TIP 1 Maxing Out Contribution and Limits for Next Year
December usually means looking back and seeing a multitude of accomplishments, but sometimes it also means recognizing missed opportunities. Some of those opportunities can still be capitalized on, like maxing out your contributions to tax-preferred plans. If you haven’t made your IRA contributions for 2022 ($6,000 for those under 50, $7,000 for those 50 and over), there is still time to make contributions.
Next year the IRA contribution limits are being increased: $6,500 for those under 50 and $7,500 for those 50 and over. That’s not the only limit being increased either. If you are fortunate enough to have an employer that offers a 401(k), that limit is going up from $20,500 to $22,500. Even better if your employer offers a match. The gift tax exemption is going up too – from $16,000 this year to $17,000 next year. These increases may not seem like much but given a multi-year approach of maxing out these benefits can make substantial increases in overall family wealth.
TIP 2 A “Gift” for Your Trust Officer
Wish lists can be hard to create. You have to figure out what’s appropriate within a budget, what you want but don’t have, and how you can return the favor.
For Garden State Trust Company, the number one item on our trust officer’s wish list is a referral to someone else we could be of service to. We know it’s not free, as someone puts their reputation on the line to give it and you need to take the time to consider that and to make the actual referral.
We hope to return the favor with honest feedback, and no high-pressure sales tactics, and the excellent service that would merit the referral. It’s a gift not only to the trust officer, but to the person you refer. Finding a provider, you like, and trust isn’t easy after all, and for multi-year relationships like we have, it’s a gift that keeps on giving.
TIP 3 Opportunity Costs in Retirement
Retirement, the golden years, should offer the grandest adventures of all. However, making retirement dreams come true comes along with many barriers and transitions: financial, emotional, and physical.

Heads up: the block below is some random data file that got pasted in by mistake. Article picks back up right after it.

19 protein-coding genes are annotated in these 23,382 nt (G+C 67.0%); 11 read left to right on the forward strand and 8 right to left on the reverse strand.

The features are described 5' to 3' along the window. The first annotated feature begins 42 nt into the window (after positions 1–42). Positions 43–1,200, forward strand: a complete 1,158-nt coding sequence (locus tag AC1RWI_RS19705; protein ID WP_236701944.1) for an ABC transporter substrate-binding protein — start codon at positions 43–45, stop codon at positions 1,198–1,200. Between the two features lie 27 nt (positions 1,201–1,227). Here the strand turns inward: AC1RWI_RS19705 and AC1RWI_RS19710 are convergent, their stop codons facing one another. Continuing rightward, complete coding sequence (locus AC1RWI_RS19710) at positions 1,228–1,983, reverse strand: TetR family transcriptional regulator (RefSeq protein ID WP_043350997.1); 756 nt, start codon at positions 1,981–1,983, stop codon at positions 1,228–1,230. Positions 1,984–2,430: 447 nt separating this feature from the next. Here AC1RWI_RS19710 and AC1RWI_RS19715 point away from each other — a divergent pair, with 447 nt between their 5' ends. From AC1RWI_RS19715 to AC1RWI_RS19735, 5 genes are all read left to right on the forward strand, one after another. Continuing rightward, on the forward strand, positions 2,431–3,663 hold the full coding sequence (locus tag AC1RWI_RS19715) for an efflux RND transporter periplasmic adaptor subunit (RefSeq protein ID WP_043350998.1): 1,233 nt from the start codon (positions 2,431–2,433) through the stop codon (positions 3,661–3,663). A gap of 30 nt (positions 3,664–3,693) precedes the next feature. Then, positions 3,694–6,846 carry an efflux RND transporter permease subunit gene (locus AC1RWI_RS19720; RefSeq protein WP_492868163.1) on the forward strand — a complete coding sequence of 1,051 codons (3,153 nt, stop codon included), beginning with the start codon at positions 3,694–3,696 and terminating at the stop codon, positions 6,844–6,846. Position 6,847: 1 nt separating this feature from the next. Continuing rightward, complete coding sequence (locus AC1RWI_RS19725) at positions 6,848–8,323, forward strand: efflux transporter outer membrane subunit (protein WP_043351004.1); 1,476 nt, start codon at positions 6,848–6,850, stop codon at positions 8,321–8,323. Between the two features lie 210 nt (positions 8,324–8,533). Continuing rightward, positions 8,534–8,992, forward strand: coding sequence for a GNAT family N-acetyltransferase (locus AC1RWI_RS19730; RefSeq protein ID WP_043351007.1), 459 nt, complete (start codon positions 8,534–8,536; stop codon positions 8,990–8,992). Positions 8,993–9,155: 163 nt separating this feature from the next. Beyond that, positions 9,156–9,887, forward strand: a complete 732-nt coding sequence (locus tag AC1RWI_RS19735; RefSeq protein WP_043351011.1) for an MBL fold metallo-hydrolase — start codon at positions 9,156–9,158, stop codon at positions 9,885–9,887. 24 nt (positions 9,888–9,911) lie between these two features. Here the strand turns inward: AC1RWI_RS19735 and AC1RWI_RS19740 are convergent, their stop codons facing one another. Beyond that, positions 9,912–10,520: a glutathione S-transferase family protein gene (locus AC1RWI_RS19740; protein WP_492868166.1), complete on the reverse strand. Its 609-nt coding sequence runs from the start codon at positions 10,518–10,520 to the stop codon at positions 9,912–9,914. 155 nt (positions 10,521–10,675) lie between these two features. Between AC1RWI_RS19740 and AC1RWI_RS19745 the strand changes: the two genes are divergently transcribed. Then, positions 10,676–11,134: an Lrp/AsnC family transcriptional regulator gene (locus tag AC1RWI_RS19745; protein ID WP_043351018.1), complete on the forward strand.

The financial barrier seems like it’s the easiest to understand ahead of retirement, because dealing with income management is part of the everyday life of the working man or woman. However, the income management in that life stage is based on accumulation and saving for the eventual distribution phase in retirement. It’s quite different to suddenly be in the distribution phase, relying on only investment returns and the nest egg you’ve created and managing your daily finances without a net. Considering when to start Social Security benefits is vital. The longer you wait to start, the larger the benefit will be—but will you still be able to enjoy it in late retirement? Read more in our latest blog, Opportunity Costs in Retirement.
TIP 4 Revisiting Your Will
Some say that people only pay attention to the New Year’s resolutions for the first 10 days. What if you only had to pay attention to them for that long, because they were done by the end of that time. What if in 2023, you did something you had been putting off because most people put it off, but you got it done, and then you got to enjoy that sense of accomplishment for the rest of the year.
That’s right, we’re talking about creating or revisiting your will. It doesn’t take that long to do, but it’s onerous because of all the thoughts it dredges up. Nevertheless, having that will can make things significantly easier for your estate and your beneficiaries. Many wills don’t get adjusted either, or things can become increasingly complicated in scenarios with blended families. Make this the 2023 new year’s resolution being on the smart side of the curve, with an estate plan in place.
If you have significant assets that would require a more complex plan, consider reaching out to one of our trust officers. That may take more than 10 days to put everything in place, but the lasting legacy it could create may last a lifetime or more.